HISTORY HAS PROVEN THAT TECHNOLOGY can create jobs that don’t even exist today and alter existing jobs that won’t disappear completely but are changing drastically.
by Sonny Messiah Jiles, For New Pittsburgh Courier
Automation is touching our lives daily and letting us function more efficiently. Household conveniences now include vacuum robots and smart home push buttons or voice commands for lights, TVs, security, and even refrigerators.
“Powerful new technologies are increasing productivity, improving lives, and reshaping our world. But what happens to our jobs?” That statement and question are from a study by the consulting firm McKinsey & Company concluding that one in three U.S. workers could give up some of their tasks or entire jobs to robots or other artificial intelligence by 2030.
An excerpt from the study states, “The shift could be on a scale not seen since the transition of the labor force out of agriculture in the early 1900s in the United States and Europe….”
According to another study by MIT and Boston University titled “Robots and Jobs: Evidence from U.S. Labor Markets,” the displacement effect on the workforce will impact manual labor workers who are low and middle-income.
This study hits close to home, indicating that Texas and the Rust Belt are among the areas expected to be impacted. Obviously, we need to stop and focus on offsetting the impact of automation and create new jobs.
When you consider that 75 million to 375 million workers may need to switch JOBS and learn new skills, according to the McKinsey study, we as a nation need to pause for the cause and realize how many jobs—especially Black and Brown jobs—will be lost.
History has proven that technology can create jobs that don’t even exist today and alter existing jobs that won’t disappear completely but are changing drastically.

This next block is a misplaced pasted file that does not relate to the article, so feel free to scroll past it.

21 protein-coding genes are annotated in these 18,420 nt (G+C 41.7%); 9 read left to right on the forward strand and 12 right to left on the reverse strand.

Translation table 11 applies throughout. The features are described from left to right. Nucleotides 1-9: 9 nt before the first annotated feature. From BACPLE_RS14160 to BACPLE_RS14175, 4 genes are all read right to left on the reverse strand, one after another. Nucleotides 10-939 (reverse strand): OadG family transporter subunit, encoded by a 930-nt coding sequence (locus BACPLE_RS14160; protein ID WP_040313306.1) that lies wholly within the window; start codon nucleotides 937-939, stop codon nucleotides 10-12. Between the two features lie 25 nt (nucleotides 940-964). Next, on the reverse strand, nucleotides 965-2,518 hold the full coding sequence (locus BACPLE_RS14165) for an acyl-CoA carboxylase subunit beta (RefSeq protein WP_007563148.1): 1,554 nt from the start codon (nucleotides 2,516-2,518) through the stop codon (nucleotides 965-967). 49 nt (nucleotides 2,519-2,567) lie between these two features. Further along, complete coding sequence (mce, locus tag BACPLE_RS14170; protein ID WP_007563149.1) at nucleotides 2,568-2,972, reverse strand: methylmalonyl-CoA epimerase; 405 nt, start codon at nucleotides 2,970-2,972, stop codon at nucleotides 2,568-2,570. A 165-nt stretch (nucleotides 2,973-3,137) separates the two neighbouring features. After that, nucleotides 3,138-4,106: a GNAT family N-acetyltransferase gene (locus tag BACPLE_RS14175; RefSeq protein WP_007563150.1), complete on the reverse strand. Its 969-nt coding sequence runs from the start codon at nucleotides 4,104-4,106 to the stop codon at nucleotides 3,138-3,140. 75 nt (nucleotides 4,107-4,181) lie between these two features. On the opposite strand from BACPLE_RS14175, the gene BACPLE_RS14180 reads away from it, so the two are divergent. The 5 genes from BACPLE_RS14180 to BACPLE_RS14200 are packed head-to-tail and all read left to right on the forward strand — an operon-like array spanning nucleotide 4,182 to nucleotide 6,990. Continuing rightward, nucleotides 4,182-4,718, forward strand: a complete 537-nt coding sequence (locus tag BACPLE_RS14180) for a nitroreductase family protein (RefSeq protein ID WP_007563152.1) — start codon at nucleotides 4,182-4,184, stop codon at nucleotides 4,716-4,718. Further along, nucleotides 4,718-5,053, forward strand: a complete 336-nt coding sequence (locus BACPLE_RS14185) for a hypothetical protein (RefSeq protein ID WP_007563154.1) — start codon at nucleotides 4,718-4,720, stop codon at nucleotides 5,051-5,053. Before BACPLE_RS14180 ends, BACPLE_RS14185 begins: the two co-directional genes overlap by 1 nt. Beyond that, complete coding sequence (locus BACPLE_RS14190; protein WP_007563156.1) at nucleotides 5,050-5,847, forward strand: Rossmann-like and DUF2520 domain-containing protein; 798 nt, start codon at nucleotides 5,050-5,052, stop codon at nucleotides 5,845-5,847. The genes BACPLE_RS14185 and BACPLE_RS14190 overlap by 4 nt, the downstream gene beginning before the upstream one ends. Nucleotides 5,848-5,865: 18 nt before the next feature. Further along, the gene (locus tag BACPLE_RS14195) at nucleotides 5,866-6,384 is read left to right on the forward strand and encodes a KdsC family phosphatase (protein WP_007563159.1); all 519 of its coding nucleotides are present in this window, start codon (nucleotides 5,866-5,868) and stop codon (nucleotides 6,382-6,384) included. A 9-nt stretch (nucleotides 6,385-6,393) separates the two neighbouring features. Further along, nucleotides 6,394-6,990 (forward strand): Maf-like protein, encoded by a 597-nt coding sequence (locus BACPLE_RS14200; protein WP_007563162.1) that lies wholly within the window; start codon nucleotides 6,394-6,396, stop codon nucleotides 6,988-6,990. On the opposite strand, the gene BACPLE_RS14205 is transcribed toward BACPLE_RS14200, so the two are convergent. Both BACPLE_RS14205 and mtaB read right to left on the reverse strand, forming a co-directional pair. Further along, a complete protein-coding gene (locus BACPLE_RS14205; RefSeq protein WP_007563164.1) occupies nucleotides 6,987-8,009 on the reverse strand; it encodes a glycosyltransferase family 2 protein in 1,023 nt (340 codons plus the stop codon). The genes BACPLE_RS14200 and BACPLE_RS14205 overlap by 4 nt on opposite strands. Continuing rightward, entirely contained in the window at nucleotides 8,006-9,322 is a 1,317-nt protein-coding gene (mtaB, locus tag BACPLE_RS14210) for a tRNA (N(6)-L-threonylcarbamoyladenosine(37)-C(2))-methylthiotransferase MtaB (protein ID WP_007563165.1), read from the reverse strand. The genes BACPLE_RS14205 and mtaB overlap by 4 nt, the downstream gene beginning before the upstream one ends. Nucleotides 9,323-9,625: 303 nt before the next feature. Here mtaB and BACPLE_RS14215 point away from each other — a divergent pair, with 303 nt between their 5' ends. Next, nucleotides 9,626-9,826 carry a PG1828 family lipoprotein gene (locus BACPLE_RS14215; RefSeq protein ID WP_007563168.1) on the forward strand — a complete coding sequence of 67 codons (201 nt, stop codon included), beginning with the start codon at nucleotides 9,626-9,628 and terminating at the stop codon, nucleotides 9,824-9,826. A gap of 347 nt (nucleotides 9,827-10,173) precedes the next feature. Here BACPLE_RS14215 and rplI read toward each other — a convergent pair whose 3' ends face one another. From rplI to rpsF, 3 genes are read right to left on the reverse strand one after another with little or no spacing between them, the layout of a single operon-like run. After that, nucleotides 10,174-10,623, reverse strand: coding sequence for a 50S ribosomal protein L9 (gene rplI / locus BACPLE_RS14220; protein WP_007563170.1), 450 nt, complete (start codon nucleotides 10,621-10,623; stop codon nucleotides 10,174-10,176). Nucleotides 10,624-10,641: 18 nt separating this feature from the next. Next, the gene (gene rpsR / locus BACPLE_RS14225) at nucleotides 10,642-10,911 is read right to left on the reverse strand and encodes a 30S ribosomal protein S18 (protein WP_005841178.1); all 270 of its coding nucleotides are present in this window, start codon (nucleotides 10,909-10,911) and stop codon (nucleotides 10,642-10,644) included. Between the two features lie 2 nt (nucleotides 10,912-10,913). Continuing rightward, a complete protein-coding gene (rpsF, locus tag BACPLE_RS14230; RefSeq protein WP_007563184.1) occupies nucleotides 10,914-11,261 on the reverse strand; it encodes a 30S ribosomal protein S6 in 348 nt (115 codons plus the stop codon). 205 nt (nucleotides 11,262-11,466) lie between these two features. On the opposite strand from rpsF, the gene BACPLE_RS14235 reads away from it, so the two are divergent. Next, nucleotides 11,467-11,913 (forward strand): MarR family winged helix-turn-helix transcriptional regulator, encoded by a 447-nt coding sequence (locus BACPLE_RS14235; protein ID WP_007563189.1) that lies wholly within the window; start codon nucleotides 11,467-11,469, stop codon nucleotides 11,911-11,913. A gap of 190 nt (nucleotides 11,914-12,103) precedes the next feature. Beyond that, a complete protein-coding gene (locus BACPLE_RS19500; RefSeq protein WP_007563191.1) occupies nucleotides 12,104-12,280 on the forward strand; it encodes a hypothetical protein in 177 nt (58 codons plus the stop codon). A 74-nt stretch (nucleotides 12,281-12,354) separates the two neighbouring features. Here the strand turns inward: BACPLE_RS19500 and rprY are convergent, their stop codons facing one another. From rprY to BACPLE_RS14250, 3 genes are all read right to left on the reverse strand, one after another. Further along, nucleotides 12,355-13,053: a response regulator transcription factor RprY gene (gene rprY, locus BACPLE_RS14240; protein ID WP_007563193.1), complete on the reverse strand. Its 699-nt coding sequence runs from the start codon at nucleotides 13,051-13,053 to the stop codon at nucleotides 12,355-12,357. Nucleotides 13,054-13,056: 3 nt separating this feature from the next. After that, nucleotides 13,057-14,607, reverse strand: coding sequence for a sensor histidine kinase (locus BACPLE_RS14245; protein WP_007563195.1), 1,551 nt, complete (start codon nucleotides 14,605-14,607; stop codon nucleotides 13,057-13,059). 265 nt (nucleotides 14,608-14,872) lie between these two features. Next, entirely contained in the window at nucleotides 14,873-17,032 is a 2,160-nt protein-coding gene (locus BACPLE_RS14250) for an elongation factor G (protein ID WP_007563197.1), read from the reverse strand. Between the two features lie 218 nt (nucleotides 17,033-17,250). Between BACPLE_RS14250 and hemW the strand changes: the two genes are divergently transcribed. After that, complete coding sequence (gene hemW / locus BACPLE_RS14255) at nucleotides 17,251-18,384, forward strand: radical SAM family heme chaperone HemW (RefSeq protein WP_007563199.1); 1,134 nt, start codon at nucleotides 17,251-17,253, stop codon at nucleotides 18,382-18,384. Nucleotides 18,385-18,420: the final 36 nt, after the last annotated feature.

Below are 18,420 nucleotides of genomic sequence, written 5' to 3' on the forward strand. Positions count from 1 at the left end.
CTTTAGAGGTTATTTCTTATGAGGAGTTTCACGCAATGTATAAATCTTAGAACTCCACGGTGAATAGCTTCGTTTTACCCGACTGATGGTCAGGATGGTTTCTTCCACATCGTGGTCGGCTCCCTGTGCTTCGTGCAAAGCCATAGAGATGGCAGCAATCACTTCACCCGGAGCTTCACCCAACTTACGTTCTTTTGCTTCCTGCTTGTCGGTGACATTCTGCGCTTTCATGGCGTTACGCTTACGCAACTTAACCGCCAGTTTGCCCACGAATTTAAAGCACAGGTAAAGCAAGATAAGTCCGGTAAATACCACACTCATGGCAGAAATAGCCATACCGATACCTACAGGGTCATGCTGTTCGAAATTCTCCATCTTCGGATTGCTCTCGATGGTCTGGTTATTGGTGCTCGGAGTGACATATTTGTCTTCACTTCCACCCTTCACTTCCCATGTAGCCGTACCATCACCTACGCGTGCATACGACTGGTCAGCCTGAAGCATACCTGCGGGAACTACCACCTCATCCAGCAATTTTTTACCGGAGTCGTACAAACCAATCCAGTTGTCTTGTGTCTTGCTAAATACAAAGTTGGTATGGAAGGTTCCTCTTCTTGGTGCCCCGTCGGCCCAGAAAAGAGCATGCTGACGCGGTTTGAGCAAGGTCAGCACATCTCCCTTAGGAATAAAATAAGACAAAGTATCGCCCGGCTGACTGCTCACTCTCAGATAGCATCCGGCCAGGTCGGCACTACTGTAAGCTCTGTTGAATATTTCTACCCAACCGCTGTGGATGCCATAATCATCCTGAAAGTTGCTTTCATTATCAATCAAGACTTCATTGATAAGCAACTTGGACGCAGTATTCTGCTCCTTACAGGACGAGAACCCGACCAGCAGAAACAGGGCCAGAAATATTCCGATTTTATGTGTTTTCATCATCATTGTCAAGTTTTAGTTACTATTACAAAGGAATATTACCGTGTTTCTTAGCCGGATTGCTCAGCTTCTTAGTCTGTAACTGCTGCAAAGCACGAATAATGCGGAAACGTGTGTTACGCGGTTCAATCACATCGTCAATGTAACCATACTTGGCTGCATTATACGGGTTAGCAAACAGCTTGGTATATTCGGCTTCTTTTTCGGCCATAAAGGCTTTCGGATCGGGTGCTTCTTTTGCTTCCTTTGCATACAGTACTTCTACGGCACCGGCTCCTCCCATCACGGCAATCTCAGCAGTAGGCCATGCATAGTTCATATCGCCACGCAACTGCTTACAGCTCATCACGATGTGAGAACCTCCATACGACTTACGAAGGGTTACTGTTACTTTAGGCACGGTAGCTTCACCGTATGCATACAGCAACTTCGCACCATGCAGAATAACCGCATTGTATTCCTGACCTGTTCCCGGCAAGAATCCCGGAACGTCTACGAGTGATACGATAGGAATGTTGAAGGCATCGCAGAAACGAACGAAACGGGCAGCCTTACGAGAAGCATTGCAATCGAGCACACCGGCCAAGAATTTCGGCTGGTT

Some believe the 2020 COVID-19 pandemic spurred the quicker transition of automation and deepened its reach into our world. But the automation of our world was already underway.
To my surprise, the job categories showing the highest percentage of projected growth according to the McKinsey study include healthcare providers; professionals such as engineers, scientists, accountants, and analysts; IT professionals and other technology specialists; managers and executives whose work cannot easily be replaced by machines; and educators, especially in emerging economies with young populations
Also growing are “creatives,” a small but growing category of artists, performers, and entertainers who will be in demand as rising incomes create more demand for leisure and recreation; builders and related professions, particularly in the scenario that involves higher investments in infrastructure and buildings; and manual and service jobs in unpredictable environments, such as home health aides and gardeners.
To acquire these high-paying jobs, you must be technically trained. The reality is there will be many who will be displaced in the workforce, especially in the Black and Brown communities. And remember, there will be new jobs that don’t even exist today that we can explore.
Knowing the job categories where opportunities exist allows us to prepare for the future or retrain for the present.
(Sonny Messiah Jiles is Houston based Defender Network CEO and publisher.)